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EBBA 21726

Magdalene College - Pepys
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The Perjur'd SWAIN;
OR, The Damsels Bloody Tragedy.
You Loyal Lovers now that hear
this Damsels Destiny;
Sure can't forbear to shed a Tear
at this sad Tragedy:
The Tune is, Sefautian's Farewell This may be Printed, R. P.

AS I rang'd for my Recreation,
just as fair Phebus in glory did rise;
I o'reheard a young Damsel in passion,
who bath'd her Cheeks with her wat'ry Eyes;
Smiting her Breast, these words she exprest,
O where shall I wander to find any rest?
My unkind Swain, has left the Plain,
and long have I sought him, and yet alas in vain.

I ne'r thought you could have been cruel,
when you my Person did dearly adore;
Saying, I was your amorous Jewel,
and vow'd you lov'd me a thousand times more.

Then all the Gold you e're did behold,
but I find that passionate Love is soon cold;
When Maids believe, Young-men deceive,
and that is the reason that I lament and grieve.

By each false and flattering Story,
my heart to love you was easie betray'd;
This has clearly Eclipsed my Glory,
and you have Ruin'd an innocent Maid,
Whose bitter crys, now pierces the Skies,
while you do both Triumph and Tyrannize
Over me here, sharp and severe,
for loving so loyal, my Life must pay ful dear.

HEre I make my moan to the Mountains,
and senceless trees which are here in the Grove,
While my Eyes they do slow like two Fountains,
sad sighs I send for the loss of my Love:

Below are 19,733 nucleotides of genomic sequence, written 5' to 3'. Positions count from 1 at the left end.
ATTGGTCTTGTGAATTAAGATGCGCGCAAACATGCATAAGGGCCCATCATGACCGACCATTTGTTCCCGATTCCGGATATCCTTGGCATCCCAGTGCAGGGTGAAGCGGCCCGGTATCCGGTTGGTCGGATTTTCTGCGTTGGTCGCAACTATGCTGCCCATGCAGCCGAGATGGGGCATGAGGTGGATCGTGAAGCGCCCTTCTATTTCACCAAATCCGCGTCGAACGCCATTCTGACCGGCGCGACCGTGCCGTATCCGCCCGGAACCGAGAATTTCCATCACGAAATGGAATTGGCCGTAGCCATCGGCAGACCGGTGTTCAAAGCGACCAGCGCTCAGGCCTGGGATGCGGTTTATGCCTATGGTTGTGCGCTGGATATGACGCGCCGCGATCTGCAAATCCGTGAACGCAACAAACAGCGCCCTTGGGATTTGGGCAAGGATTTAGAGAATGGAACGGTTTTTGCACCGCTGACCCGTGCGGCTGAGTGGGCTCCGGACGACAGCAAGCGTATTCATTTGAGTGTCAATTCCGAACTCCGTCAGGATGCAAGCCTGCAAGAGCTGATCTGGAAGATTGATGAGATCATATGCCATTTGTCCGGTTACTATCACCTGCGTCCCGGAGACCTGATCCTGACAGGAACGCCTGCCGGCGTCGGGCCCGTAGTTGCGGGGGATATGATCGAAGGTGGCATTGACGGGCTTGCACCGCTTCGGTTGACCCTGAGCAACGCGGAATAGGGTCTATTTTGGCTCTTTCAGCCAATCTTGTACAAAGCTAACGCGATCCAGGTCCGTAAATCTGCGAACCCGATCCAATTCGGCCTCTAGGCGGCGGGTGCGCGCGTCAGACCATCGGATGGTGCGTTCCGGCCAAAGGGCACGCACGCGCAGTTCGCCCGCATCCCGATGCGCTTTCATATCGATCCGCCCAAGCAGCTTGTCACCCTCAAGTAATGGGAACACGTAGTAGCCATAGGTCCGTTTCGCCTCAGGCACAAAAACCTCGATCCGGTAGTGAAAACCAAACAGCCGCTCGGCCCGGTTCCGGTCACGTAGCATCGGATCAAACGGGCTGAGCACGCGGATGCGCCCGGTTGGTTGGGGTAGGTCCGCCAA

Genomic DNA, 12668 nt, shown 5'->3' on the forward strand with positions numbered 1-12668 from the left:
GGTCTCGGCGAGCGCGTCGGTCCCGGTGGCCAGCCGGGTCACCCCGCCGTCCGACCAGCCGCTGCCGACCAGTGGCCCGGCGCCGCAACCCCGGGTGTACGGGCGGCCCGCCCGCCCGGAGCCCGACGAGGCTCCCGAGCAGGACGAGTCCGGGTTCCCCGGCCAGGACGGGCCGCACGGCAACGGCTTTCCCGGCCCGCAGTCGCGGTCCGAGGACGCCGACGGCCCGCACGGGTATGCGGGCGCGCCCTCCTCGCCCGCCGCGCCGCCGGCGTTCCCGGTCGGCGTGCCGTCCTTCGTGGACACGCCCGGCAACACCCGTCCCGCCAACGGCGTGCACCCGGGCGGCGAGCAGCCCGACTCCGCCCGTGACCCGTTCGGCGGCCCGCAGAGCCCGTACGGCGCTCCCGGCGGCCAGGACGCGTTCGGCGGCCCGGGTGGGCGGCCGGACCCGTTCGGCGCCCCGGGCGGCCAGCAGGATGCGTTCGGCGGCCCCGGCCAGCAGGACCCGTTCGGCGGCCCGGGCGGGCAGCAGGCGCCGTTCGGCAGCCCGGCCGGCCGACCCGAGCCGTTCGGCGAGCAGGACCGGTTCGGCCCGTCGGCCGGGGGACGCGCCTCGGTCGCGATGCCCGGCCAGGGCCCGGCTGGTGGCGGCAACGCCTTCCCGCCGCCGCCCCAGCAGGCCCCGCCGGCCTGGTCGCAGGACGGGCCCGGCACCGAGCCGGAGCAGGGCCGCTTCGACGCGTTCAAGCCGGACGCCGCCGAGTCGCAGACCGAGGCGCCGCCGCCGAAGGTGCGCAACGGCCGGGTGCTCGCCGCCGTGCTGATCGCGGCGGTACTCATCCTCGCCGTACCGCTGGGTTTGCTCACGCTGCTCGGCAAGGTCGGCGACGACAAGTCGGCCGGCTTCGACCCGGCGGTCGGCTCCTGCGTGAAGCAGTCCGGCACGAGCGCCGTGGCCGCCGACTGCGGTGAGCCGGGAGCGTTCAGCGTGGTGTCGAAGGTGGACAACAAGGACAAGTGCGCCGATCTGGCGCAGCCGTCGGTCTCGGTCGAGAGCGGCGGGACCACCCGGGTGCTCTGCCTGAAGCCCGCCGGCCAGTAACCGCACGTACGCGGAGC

Here I declare, I am in dispair,
my passion is more than I'm able to bear;
True Love, I find, distracts my mind,
O Strephon, now tell me, how can you be unkind?

Pale-fac'd Death come hither and seize me,
why should I live here in sorrow and grief?
O, it lies in thy power to ease me,
'tis thou art able to yield me relief:
Here let me have a sweet silent Grave,
for that is the boon I desire to crave;
To ease my smart, let me depart,
without long delaying, come wound me to the heart.

Since my Swain has prov'd so ungrateful,
I here lye wrack'd on the torments of love;
Surely never was Man more deceitful,
he often call'd to the Powers above
To justifie, his pure Loyalty,
yet he from his vows and his promise can flye;
Here I take on, do what I can,
sure there is no Creature so false as wretched Man.

My sweet Lambs that are round me a feeding
here in this Valley both safe and secure;
While my innocent heart lies a bleeding,
you are not sensible what I endure:
What heaviness, my Soul does possess,
my Pen is not able alas, to express;
Yet soon I'll be from my pans free,
for why should I languish in grief and misery.

To my Swain my love was intire,
and can't forget him long as I live;
Therefore here I do vow to expire,
and will this minute the fatal stroak give:
The she apply'd, a Dart to her side,
which made a deep wound so that quickly she dy'd:
In midst of pain, she cry'd amain,
farwel to the world, and my false & perjur'd Swain.


Printed for J. Blare, at the Sign of the Looking-Glass
on London-Bridge.

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